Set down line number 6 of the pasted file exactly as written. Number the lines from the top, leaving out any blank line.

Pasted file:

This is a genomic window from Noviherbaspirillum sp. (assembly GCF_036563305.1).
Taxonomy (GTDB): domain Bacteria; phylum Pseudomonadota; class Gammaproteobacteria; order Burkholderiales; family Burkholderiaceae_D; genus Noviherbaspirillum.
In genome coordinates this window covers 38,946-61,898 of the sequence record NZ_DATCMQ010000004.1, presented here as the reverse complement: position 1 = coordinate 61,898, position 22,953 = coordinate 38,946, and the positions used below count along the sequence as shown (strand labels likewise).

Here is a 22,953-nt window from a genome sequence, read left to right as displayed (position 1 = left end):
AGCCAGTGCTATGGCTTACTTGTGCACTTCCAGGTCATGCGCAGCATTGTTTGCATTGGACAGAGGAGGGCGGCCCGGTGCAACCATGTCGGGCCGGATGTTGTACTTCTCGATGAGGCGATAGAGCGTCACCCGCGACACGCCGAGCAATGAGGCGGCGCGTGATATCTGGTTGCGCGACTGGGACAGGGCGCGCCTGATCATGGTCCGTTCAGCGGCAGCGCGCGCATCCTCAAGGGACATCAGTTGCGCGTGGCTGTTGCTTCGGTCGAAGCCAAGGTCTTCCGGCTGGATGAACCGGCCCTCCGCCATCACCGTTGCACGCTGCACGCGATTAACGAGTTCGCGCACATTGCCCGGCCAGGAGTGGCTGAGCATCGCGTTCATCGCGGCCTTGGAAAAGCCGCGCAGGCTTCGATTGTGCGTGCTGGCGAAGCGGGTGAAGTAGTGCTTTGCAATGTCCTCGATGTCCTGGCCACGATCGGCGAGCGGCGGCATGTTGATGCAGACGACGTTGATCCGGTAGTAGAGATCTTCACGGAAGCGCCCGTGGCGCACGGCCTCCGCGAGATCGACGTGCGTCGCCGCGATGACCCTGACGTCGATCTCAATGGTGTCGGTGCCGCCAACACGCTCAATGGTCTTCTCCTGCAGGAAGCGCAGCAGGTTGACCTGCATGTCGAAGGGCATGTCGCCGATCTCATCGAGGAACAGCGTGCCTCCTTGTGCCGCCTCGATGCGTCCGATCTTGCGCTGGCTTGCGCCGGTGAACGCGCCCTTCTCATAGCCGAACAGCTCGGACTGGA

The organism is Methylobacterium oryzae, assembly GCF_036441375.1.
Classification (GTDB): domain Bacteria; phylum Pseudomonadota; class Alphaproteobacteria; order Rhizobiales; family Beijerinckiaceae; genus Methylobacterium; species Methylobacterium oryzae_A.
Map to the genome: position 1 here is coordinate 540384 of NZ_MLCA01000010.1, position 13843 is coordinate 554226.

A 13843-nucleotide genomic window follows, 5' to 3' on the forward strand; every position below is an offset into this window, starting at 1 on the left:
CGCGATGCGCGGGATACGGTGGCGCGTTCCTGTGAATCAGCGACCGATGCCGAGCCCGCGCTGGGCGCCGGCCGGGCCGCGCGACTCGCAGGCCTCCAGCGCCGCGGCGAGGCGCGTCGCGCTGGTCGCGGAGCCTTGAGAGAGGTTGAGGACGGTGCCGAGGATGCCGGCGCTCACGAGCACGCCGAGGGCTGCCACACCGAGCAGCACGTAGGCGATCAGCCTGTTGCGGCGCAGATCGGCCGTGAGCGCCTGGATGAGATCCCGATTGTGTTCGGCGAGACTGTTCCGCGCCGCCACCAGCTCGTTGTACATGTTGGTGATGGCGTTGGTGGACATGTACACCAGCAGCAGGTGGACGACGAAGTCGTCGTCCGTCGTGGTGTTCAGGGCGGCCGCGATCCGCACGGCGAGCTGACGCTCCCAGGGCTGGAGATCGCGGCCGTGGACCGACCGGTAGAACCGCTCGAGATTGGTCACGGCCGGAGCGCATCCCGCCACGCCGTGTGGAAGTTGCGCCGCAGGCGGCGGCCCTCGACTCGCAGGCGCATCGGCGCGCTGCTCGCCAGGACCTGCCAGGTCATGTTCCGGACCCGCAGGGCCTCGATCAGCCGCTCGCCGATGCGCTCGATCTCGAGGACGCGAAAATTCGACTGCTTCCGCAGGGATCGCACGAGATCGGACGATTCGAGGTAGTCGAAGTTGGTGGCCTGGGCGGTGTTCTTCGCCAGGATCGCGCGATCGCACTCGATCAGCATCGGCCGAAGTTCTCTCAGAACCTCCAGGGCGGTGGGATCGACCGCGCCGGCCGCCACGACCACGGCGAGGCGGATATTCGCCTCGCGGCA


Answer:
The organism is Methylobacterium oryzae, assembly GCF_036441375.1.